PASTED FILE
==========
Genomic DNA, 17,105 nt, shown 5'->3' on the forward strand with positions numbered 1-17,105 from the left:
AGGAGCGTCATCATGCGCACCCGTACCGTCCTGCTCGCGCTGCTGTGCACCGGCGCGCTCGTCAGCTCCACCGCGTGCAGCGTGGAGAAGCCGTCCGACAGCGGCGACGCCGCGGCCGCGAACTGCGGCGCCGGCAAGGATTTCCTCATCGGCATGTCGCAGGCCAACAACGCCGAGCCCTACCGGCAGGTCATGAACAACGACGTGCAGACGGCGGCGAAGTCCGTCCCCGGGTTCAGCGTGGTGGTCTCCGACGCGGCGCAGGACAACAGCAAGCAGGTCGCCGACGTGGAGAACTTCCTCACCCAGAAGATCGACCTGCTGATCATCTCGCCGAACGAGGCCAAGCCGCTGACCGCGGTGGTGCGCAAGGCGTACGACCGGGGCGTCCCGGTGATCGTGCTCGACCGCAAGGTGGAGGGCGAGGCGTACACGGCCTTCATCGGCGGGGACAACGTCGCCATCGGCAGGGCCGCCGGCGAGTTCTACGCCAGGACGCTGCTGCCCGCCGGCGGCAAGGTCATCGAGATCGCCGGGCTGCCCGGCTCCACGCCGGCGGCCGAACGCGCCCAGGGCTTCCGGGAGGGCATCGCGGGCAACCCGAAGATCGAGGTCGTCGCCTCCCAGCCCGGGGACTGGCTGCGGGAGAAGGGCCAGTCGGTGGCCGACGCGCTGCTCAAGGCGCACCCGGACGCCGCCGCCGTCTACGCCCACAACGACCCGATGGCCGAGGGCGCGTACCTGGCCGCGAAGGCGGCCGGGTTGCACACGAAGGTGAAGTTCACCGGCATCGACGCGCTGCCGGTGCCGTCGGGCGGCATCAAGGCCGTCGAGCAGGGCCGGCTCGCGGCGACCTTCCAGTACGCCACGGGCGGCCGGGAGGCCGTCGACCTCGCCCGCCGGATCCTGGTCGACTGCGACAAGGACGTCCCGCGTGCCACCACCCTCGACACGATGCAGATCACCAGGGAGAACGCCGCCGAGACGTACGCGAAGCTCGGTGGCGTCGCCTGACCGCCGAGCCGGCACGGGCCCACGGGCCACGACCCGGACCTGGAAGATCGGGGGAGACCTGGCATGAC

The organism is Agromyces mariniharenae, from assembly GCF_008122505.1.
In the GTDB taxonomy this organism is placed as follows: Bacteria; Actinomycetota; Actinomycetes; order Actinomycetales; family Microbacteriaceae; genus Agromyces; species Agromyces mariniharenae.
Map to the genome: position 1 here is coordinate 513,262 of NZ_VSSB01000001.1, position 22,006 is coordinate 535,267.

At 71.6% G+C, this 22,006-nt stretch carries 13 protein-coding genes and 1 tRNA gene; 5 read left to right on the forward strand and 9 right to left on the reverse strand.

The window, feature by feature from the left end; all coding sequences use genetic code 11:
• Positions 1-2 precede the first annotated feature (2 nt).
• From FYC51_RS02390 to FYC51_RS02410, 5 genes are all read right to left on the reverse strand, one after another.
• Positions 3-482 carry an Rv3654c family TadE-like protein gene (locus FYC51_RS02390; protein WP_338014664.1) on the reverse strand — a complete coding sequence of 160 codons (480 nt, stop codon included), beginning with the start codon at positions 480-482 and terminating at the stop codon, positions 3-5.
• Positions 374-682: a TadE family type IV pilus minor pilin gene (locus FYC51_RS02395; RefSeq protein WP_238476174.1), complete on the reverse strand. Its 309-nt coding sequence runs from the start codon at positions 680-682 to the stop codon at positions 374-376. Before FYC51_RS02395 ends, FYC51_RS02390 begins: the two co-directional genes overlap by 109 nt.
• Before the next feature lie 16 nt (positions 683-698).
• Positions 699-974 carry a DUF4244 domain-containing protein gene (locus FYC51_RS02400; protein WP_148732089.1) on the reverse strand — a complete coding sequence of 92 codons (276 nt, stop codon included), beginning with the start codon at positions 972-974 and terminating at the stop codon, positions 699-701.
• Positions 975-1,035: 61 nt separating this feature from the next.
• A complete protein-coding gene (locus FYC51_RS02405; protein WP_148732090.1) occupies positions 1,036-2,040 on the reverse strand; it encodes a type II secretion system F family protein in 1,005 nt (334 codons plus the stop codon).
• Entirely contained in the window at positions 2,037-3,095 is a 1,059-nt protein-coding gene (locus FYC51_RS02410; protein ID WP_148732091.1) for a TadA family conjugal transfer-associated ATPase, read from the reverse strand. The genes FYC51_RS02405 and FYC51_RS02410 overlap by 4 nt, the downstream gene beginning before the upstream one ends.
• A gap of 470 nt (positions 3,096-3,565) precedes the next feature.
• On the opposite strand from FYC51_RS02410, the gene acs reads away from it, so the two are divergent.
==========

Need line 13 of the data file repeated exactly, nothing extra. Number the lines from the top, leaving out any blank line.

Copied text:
• Positions 699-974 carry a DUF4244 domain-containing protein gene (locus FYC51_RS02400; protein WP_148732089.1) on the reverse strand — a complete coding sequence of 92 codons (276 nt, stop codon included), beginning with the start codon at positions 972-974 and terminating at the stop codon, positions 699-701.